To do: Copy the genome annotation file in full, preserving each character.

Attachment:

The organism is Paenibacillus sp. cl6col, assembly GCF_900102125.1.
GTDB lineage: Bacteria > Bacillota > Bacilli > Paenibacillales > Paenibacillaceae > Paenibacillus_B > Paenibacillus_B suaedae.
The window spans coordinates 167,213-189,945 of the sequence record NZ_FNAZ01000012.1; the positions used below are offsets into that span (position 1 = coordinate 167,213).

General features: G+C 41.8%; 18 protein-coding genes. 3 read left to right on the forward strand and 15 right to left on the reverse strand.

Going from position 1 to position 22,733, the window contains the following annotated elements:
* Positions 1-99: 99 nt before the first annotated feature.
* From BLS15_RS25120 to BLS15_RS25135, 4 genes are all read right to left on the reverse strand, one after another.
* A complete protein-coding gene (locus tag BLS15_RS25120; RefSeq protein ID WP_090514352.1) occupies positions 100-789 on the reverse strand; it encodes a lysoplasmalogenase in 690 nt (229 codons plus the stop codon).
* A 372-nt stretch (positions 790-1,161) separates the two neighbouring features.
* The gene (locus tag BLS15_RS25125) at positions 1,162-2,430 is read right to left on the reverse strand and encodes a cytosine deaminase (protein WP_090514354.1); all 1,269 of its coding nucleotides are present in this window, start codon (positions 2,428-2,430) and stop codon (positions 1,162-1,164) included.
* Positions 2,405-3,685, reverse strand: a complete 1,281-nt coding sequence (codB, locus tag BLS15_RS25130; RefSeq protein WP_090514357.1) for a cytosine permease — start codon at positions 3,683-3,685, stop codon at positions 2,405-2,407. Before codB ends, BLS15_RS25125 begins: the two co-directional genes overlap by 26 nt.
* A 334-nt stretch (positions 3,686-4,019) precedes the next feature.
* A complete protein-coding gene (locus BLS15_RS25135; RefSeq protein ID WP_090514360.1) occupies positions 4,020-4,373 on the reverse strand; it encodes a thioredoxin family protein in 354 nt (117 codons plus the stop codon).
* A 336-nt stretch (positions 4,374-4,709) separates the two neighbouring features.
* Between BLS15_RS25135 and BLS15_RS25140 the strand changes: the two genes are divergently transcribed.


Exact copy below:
The organism is Paenibacillus sp. cl6col, assembly GCF_900102125.1.
GTDB lineage: Bacteria > Bacillota > Bacilli > Paenibacillales > Paenibacillaceae > Paenibacillus_B > Paenibacillus_B suaedae.
The window spans coordinates 167,213-189,945 of the sequence record NZ_FNAZ01000012.1; the positions used below are offsets into that span (position 1 = coordinate 167,213).

General features: G+C 41.8%; 18 protein-coding genes. 3 read left to right on the forward strand and 15 right to left on the reverse strand.

Going from position 1 to position 22,733, the window contains the following annotated elements:
* Positions 1-99: 99 nt before the first annotated feature.
* From BLS15_RS25120 to BLS15_RS25135, 4 genes are all read right to left on the reverse strand, one after another.
* A complete protein-coding gene (locus tag BLS15_RS25120; RefSeq protein ID WP_090514352.1) occupies positions 100-789 on the reverse strand; it encodes a lysoplasmalogenase in 690 nt (229 codons plus the stop codon).
* A 372-nt stretch (positions 790-1,161) separates the two neighbouring features.
* The gene (locus tag BLS15_RS25125) at positions 1,162-2,430 is read right to left on the reverse strand and encodes a cytosine deaminase (protein WP_090514354.1); all 1,269 of its coding nucleotides are present in this window, start codon (positions 2,428-2,430) and stop codon (positions 1,162-1,164) included.
* Positions 2,405-3,685, reverse strand: a complete 1,281-nt coding sequence (codB, locus tag BLS15_RS25130; RefSeq protein WP_090514357.1) for a cytosine permease — start codon at positions 3,683-3,685, stop codon at positions 2,405-2,407. Before codB ends, BLS15_RS25125 begins: the two co-directional genes overlap by 26 nt.
* A 334-nt stretch (positions 3,686-4,019) precedes the next feature.
* A complete protein-coding gene (locus BLS15_RS25135; RefSeq protein ID WP_090514360.1) occupies positions 4,020-4,373 on the reverse strand; it encodes a thioredoxin family protein in 354 nt (117 codons plus the stop codon).
* A 336-nt stretch (positions 4,374-4,709) separates the two neighbouring features.
* Between BLS15_RS25135 and BLS15_RS25140 the strand changes: the two genes are divergently transcribed.